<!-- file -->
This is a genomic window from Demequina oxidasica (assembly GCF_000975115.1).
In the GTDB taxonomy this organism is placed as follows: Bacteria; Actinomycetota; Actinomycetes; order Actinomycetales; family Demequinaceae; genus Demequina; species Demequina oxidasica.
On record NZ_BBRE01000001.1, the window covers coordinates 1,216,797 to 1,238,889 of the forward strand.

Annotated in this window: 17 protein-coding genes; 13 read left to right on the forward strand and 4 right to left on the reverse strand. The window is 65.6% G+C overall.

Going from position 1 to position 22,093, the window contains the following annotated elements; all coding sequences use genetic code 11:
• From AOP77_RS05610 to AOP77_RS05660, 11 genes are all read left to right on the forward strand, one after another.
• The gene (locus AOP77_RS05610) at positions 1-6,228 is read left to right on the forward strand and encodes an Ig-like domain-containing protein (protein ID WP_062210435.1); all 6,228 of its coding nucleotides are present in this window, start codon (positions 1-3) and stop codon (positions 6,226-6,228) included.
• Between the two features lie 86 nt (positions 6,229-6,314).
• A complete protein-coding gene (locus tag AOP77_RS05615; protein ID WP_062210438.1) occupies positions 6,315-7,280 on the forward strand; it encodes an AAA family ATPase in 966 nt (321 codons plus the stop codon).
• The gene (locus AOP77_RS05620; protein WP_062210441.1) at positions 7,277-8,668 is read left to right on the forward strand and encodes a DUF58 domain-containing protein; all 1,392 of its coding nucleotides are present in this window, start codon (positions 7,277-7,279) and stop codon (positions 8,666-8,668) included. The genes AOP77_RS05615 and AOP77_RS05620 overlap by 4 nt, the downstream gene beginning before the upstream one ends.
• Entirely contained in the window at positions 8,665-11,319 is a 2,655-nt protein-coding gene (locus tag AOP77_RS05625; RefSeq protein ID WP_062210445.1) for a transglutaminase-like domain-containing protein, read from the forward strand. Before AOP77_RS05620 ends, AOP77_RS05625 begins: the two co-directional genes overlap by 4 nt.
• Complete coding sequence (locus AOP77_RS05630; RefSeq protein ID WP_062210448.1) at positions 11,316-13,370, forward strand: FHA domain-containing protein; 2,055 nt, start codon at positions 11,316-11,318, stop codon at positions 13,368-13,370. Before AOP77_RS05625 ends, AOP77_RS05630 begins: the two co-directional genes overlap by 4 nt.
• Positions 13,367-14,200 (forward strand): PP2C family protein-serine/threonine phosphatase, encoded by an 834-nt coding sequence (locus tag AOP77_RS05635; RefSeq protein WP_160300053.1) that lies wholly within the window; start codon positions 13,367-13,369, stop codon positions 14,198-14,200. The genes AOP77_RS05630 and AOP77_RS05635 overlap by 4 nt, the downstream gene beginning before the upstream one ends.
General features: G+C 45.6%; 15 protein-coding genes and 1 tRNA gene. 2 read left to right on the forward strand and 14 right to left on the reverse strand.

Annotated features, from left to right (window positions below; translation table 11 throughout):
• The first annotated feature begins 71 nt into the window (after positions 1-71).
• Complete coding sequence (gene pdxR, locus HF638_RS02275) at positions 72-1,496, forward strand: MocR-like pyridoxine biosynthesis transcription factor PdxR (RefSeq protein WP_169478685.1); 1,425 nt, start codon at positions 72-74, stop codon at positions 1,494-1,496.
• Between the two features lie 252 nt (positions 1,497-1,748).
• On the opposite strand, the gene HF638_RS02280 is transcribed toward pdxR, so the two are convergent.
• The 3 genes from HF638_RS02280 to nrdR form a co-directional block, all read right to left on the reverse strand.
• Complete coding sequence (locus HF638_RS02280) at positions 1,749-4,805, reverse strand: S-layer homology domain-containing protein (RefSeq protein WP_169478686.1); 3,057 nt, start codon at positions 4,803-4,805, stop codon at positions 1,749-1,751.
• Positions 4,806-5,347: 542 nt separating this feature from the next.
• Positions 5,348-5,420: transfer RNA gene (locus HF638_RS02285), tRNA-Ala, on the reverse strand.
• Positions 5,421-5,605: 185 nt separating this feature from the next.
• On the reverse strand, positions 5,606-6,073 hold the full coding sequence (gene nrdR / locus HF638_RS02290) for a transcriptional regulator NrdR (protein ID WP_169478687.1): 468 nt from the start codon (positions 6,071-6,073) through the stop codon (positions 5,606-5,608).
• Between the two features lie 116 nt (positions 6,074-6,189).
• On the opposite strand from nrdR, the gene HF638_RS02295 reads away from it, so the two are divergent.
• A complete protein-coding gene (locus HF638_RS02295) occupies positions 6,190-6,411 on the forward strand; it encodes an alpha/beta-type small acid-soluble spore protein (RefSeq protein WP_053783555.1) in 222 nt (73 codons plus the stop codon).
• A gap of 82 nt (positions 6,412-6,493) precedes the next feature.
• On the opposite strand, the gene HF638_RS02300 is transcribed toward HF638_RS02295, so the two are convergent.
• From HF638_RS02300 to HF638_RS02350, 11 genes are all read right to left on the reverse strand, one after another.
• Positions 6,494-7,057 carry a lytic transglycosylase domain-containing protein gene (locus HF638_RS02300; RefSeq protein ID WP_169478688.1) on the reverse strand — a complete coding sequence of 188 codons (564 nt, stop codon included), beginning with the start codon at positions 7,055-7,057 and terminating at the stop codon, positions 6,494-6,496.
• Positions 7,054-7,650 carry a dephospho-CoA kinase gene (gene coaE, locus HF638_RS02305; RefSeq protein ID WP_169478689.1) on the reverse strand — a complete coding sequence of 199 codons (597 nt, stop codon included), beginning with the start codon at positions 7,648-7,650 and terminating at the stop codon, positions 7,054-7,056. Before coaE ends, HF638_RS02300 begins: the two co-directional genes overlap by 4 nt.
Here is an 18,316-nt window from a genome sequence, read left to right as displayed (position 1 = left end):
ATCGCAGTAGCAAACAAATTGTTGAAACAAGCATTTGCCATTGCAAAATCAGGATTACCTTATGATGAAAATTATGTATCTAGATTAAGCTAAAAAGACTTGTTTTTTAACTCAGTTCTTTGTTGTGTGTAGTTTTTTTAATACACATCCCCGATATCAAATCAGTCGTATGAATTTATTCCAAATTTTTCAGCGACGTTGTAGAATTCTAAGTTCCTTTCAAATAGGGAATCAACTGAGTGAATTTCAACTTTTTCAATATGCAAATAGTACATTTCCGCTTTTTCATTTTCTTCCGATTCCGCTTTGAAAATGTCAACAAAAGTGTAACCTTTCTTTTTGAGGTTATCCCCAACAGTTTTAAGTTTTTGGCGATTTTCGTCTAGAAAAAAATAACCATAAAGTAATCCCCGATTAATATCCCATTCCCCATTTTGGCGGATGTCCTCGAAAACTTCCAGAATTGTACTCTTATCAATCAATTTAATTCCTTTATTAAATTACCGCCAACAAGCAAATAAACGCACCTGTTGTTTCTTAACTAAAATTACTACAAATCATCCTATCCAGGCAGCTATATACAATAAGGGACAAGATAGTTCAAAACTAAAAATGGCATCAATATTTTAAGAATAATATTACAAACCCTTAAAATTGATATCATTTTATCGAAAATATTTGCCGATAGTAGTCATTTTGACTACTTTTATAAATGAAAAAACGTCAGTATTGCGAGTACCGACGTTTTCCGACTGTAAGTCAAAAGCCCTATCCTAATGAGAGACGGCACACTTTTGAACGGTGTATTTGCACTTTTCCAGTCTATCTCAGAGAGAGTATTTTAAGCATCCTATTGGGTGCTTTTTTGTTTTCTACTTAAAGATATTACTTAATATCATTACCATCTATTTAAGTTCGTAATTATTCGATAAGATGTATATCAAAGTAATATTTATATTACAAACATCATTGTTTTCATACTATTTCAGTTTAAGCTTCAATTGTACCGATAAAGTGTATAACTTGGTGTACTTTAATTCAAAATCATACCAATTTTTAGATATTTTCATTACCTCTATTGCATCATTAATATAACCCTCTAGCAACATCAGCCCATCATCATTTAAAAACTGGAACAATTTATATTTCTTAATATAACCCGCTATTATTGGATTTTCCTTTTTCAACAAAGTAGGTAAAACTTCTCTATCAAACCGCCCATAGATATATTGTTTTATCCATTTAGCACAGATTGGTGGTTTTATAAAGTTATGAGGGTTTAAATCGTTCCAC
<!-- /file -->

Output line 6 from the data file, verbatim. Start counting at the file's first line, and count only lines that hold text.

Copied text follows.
• From AOP77_RS05610 to AOP77_RS05660, 11 genes are all read left to right on the forward strand, one after another.